Pinning down the identity of Britain’s most notorious serial killer, Jack the Ripper, has occupied the minds of historians and conspiracy theorists alike for decades. Over the years, enthusiasts have pored over the evidence to draw up a list of potential killers that range from the plausible to the preposterous.
A Russian con-artist, a Polish barber, an Irish-American quack and even the eldest son of Edward VII have all been accused of being the man who, for one summer in 1888, brought terror to the heart of London’s East End before disappearing without a trace.
Now, historian Mei Trow claims to have uncovered another potential suspect, one who fits a modern forensic profile of the killer but has, until now, been overlooked by his fellow “Ripperologists”.
Trow believes mortuary attendant Robert Mann, who lived in the area where the killings took place and had a good knowledge of anatomy, would have been regarded as a prime suspect had the modern profiling techniques of today been available to the Metropolitan Police’s baffled officers at the time.
Using a profile of the Ripper drawn up by the FBI in 1988 to mark the centenary of his killings, Trow began looking for a local suspect who hailed from Whitechapel’s lower social classes, was the victim of a broken home, and was someone who had worked as either a butcher, a mortuary worker or a medical examiner’s assistant. He also used modern geographical profiling techniques that can pinpoint where a suspect might live depending on the nature and location of their killings.
It was while trawling through newspaper cuttings of the inquests into the first two Ripper slayings that Trow stumbled across the testimony of Mann, a former workhouse child who by the time of the slayings was in his fifties and working in a mortuary.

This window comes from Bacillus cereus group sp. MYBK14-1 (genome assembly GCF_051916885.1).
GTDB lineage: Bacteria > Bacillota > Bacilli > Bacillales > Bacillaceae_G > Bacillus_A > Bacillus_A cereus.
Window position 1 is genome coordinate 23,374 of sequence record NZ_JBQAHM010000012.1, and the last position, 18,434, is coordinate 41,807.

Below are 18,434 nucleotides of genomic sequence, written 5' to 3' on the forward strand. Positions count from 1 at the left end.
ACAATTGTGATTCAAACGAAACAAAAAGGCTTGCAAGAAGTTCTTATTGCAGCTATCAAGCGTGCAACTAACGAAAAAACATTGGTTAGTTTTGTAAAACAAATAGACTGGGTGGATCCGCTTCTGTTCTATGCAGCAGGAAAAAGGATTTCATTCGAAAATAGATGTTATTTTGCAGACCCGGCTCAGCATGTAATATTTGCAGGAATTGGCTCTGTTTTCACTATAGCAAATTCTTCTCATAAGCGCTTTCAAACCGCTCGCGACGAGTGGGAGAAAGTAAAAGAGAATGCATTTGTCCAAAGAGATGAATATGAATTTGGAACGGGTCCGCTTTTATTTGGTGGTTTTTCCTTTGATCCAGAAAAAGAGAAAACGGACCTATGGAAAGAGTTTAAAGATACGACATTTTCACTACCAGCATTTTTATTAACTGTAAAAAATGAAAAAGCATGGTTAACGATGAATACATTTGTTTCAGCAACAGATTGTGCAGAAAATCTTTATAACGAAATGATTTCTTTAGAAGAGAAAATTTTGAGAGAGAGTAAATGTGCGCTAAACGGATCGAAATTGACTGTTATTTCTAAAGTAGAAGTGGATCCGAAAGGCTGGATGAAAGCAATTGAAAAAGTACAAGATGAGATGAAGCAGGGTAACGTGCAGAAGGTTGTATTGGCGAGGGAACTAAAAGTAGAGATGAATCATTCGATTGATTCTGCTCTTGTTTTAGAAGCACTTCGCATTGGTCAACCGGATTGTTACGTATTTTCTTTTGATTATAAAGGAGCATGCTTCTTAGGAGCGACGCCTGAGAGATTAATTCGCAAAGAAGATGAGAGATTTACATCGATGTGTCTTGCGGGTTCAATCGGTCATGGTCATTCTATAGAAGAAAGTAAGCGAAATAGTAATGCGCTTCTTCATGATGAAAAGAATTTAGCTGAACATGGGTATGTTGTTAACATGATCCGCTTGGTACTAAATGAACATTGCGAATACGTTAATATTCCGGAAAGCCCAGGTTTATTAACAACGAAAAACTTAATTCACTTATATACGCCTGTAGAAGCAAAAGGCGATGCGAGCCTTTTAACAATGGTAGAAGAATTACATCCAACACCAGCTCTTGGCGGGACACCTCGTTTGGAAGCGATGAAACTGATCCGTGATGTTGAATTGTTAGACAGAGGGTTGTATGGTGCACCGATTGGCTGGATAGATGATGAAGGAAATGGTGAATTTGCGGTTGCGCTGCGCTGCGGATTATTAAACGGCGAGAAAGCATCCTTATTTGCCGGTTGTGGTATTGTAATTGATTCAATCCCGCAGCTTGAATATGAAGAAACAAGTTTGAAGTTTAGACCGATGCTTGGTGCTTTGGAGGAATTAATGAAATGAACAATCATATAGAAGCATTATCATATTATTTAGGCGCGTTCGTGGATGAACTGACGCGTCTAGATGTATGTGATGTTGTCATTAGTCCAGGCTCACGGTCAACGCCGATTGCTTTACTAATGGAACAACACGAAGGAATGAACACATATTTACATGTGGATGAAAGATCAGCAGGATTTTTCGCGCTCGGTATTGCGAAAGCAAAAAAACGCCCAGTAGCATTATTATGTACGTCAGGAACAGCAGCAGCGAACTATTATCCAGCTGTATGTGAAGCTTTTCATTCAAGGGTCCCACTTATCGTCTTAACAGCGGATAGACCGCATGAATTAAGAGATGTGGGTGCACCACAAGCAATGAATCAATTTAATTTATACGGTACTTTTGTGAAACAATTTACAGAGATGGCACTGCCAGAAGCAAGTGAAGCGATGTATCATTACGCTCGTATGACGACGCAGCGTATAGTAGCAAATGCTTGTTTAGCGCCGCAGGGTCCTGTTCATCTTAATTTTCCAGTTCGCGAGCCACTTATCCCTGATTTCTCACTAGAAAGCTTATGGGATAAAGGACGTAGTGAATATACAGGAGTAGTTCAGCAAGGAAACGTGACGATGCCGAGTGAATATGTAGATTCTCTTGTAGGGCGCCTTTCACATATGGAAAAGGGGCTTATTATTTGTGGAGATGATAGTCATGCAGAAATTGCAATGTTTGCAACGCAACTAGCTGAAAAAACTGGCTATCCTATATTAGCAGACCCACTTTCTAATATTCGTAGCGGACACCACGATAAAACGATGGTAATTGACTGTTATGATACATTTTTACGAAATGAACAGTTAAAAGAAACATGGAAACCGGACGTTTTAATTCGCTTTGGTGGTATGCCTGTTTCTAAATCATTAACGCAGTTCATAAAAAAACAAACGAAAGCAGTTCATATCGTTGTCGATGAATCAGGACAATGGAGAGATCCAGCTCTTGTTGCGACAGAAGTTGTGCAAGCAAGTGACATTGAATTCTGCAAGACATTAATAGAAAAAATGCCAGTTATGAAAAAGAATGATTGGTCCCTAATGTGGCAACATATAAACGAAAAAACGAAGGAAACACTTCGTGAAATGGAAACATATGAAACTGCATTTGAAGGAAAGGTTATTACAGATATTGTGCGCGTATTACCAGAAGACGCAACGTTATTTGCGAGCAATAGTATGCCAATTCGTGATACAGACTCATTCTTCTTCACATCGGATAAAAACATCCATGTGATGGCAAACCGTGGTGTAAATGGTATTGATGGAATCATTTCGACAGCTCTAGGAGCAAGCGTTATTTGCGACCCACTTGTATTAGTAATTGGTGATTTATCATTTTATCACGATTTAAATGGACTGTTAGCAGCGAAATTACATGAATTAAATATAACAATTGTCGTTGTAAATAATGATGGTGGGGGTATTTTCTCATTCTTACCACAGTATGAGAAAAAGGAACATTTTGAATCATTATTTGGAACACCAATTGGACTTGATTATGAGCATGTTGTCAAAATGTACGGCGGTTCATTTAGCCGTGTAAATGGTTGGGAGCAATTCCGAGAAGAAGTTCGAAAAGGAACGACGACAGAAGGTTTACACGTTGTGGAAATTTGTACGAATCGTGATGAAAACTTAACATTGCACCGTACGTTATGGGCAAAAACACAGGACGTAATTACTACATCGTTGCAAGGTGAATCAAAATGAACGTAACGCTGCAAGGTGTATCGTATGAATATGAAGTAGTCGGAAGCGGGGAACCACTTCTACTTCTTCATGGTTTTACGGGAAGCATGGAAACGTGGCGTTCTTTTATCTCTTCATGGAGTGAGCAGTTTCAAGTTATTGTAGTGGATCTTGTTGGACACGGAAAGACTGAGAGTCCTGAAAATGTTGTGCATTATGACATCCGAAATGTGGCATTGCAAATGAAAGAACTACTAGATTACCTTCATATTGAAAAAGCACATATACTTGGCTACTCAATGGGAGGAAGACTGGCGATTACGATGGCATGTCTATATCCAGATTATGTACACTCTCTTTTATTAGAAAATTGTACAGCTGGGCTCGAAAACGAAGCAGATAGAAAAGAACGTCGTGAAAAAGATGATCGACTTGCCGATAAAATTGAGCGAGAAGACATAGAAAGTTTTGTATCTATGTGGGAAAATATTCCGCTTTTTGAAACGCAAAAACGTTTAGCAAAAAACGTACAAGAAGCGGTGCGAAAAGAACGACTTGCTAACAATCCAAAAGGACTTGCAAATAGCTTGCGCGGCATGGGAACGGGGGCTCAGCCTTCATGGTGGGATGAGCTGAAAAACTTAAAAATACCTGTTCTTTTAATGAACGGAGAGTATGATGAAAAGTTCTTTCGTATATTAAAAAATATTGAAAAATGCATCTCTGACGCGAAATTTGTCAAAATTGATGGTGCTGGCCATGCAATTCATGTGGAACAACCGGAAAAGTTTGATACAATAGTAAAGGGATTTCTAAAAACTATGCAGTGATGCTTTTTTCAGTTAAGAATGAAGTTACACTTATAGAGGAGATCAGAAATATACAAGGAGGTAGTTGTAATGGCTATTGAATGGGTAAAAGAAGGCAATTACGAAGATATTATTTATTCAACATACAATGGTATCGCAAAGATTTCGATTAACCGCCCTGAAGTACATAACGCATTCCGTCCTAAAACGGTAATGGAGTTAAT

When Polly Nichols, the Ripper’s first confirmed kill, was found dead, her body was taken to a nearby mortuary on what was then Eagle Place. Mann opened the mortuary up and, according to the inquest, undressed the body despite being under strict instructions not touch Nichols. The Ripper’s second victim, Annie Chapman, was also taken to Mann’s morgue, which lay within walking distance of all the murders and had taught him how to wield knives in a surgical manner.
Trow believes Mann was ignored by police because the inquest judge described him as an unreliable witness, stating: “It appears the mortuary-keeper is subject to fits, and neither his memory nor statements are reliable.”
But this seemingly inept man, Trow believes, may have in fact been deliberately seeking to murder people locally so that he could later admire his handiwork. “The most chilling prospect is that Robert Mann is selecting the people he does, in the places he does, because he knows that they will come back to his mortuary,” says Trow.
Although definitively pinning down the real Ripper is next to impossible, Trow’s methods of using modern techniques to highlight likely suspects has drawn some academic support. Professor Laurence Alison, a forensic psychologist at Liverpool University, believes a working class local suspect like Mann is the closest psychological fit, rather than the traditional image of an upper class killer stalking the streets of London in a cape and top hat.
“In terms of psychological profiling, Robert Mann is the one of the most credible suspects from recent years and the closest we may ever get to a plausible psychological explanation for these most infamous of Victorian murders,” he said.
* Jack the Ripper: Killer Revealed premieres on Discovery Channel, Sunday 11 October, 9.00pm